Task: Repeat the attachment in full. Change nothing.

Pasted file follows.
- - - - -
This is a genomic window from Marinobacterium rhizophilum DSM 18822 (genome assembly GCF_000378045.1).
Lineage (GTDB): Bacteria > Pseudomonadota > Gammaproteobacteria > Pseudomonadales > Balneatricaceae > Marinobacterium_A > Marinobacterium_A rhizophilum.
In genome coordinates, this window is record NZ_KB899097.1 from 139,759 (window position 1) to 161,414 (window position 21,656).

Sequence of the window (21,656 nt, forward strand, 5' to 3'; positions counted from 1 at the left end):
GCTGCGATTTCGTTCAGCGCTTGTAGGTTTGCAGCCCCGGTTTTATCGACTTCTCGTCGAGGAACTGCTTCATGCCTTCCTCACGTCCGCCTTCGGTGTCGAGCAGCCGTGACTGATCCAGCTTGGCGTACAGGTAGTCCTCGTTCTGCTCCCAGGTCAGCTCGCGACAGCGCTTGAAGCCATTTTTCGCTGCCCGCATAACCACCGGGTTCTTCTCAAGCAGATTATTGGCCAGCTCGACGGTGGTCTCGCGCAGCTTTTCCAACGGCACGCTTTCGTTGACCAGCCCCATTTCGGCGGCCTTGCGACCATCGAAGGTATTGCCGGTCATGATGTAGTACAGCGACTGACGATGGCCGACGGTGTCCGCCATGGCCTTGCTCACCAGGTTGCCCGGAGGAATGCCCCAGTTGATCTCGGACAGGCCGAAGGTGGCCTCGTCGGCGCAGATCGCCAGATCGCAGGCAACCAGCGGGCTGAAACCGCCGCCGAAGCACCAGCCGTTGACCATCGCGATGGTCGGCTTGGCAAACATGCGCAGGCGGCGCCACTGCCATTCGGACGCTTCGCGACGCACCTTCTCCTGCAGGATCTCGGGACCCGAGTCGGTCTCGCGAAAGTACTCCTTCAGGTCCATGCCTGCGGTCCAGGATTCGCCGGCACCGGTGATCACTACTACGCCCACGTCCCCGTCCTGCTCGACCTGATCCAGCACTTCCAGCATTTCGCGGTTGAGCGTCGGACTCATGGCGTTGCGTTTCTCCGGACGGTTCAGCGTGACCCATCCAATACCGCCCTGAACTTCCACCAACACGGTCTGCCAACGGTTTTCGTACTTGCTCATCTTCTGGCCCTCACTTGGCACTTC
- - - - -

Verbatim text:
This is a genomic window from Marinobacterium rhizophilum DSM 18822 (genome assembly GCF_000378045.1).
Lineage (GTDB): Bacteria > Pseudomonadota > Gammaproteobacteria > Pseudomonadales > Balneatricaceae > Marinobacterium_A > Marinobacterium_A rhizophilum.
In genome coordinates, this window is record NZ_KB899097.1 from 139,759 (window position 1) to 161,414 (window position 21,656).

Sequence of the window (21,656 nt, forward strand, 5' to 3'; positions counted from 1 at the left end):
GCTGCGATTTCGTTCAGCGCTTGTAGGTTTGCAGCCCCGGTTTTATCGACTTCTCGTCGAGGAACTGCTTCATGCCTTCCTCACGTCCGCCTTCGGTGTCGAGCAGCCGTGACTGATCCAGCTTGGCGTACAGGTAGTCCTCGTTCTGCTCCCAGGTCAGCTCGCGACAGCGCTTGAAGCCATTTTTCGCTGCCCGCATAACCACCGGGTTCTTCTCAAGCAGATTATTGGCCAGCTCGACGGTGGTCTCGCGCAGCTTTTCCAACGGCACGCTTTCGTTGACCAGCCCCATTTCGGCGGCCTTGCGACCATCGAAGGTATTGCCGGTCATGATGTAGTACAGCGACTGACGATGGCCGACGGTGTCCGCCATGGCCTTGCTCACCAGGTTGCCCGGAGGAATGCCCCAGTTGATCTCGGACAGGCCGAAGGTGGCCTCGTCGGCGCAGATCGCCAGATCGCAGGCAACCAGCGGGCTGAAACCGCCGCCGAAGCACCAGCCGTTGACCATCGCGATGGTCGGCTTGGCAAACATGCGCAGGCGGCGCCACTGCCATTCGGACGCTTCGCGACGCACCTTCTCCTGCAGGATCTCGGGACCCGAGTCGGTCTCGCGAAAGTACTCCTTCAGGTCCATGCCTGCGGTCCAGGATTCGCCGGCACCGGTGATCACTACTACGCCCACGTCCCCGTCCTGCTCGACCTGATCCAGCACTTCCAGCATTTCGCGGTTGAGCGTCGGACTCATGGCGTTGCGTTTCTCCGGACGGTTCAGCGTGACCCATCCAATACCGCCCTGAACTTCCACCAACACGGTCTGCCAACGGTTTTCGTACTTGCTCATCTTCTGGCCCTCACTTGGCACTTC